Fort Walton Beach, Florida Page3

Photos/Text courtesy of Steven Hippensteel, AL
Webmaster for any use of the following  photos
Fort Walton Beach Page1   Page2   Page3   Page4   Next

(2009) Enlarge John L. McKinnon Civil War letter
Enlarged Views: Hit Back Button to return

(2009) Enlarge Indian burial mound



(2009) Enlarge Bricks from Fort Pickens and Fort McRee

(2009) Enlarge Mountain howitzer


(2009) Enlarge Dog Burial With Food & Water Bowls: The remains of this dog were excavated from the mound. The burial of a dog (ca. 500 A.D.) - The Indians had many uses for the dog: 1. Source of sinew, food, hide, etc.: This dog was not used for food. We know this because the delicate body parts (normally lost during butchering) were present. This indicates that the dog was buried in the flesh. 2. Work animals: The horse was unknown to the Indians and they often used dogs to carry their burdens. This dog was not a worker. He is less than one year old and shows none of the muscle wear associated with heavy work. 3. Pets: The dog was among the first animals domesticated by man. This dog was buried with ritual and ceremony. A bowl for food and a jar for water were placed in the grave and indicate that great attention was paid to this dog's passing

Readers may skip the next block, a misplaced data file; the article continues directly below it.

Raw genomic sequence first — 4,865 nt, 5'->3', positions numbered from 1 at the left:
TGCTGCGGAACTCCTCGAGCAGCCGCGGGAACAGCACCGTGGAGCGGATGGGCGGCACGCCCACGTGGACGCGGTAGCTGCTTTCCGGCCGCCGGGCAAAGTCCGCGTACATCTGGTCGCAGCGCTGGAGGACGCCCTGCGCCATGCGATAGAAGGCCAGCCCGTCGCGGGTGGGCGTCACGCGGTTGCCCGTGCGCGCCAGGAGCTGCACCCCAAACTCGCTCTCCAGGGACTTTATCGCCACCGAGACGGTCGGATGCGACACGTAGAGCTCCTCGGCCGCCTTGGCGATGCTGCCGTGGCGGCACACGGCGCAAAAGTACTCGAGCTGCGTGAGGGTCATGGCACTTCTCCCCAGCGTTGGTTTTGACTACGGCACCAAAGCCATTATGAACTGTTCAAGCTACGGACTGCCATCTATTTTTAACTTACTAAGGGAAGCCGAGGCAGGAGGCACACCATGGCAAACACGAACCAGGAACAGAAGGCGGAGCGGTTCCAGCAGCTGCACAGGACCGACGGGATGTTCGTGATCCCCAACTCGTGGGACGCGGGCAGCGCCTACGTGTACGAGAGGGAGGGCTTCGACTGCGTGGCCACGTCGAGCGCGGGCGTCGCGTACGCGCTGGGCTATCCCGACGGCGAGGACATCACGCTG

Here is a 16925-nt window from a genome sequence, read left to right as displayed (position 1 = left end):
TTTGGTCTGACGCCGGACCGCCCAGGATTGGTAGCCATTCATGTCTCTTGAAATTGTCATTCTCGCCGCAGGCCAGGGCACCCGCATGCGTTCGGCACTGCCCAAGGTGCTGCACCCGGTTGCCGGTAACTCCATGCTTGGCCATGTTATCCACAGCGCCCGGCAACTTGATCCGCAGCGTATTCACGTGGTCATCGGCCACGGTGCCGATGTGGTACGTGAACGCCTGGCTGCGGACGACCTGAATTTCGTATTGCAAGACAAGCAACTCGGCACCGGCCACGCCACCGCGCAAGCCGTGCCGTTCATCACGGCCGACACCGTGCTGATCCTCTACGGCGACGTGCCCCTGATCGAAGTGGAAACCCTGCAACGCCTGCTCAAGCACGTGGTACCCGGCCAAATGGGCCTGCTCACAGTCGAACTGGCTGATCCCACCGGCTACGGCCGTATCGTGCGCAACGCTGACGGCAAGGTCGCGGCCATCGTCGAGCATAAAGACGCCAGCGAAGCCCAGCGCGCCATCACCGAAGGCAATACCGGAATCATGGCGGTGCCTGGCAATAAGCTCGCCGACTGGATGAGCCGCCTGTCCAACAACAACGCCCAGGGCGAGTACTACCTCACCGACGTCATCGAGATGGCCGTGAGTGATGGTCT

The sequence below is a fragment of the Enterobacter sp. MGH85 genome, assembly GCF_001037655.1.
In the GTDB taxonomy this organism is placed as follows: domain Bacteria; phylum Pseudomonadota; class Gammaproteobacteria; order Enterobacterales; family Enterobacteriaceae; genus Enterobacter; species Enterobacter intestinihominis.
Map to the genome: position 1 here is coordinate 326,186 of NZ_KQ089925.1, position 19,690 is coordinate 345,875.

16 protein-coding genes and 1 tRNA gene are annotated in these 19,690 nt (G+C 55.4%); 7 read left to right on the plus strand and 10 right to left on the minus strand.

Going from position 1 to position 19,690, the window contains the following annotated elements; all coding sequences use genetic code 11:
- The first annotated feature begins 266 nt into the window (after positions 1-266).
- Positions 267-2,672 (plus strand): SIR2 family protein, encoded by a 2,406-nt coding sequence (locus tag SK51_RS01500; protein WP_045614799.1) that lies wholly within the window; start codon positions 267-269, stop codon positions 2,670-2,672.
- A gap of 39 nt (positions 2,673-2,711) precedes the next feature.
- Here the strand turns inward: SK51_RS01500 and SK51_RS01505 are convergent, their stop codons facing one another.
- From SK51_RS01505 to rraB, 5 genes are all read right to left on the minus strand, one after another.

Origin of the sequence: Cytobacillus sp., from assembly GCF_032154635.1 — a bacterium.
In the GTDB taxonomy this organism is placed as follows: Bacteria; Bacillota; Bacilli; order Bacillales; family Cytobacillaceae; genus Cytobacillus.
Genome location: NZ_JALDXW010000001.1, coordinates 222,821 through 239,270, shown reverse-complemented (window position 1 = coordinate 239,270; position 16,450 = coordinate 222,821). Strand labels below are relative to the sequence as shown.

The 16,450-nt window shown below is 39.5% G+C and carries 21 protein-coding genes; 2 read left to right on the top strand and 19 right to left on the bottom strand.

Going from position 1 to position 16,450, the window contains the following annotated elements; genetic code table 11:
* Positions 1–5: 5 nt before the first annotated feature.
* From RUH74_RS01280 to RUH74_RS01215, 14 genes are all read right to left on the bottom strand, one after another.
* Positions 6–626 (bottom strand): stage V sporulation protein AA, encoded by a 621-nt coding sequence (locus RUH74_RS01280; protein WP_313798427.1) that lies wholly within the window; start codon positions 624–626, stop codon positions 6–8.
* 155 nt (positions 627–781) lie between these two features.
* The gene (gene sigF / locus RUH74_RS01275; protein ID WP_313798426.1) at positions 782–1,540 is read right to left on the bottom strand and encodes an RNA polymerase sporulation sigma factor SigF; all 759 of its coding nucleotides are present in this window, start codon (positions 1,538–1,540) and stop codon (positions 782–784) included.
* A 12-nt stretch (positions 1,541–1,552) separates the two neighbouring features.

Note: Although this mound was used as a fortification during the Civil War, I thought I would add one photo from the museum to represent the original purpose of the mound. This mound is beautifully preserved and is one of the last remaining mounds built near the shore lines in Fort Walton Beach. Visitors used to be able to walk on the mound but it has been protected in recent years and a main stairway and observation deck have been built going to the top of the mound to prevent visitors from walking on the mound.

  (2009) Enlarge Heritage Park and Cultural Center

Fort Walton Beach Page1   Page2   Page3   Page4   Next

Sites by State Home      Site Index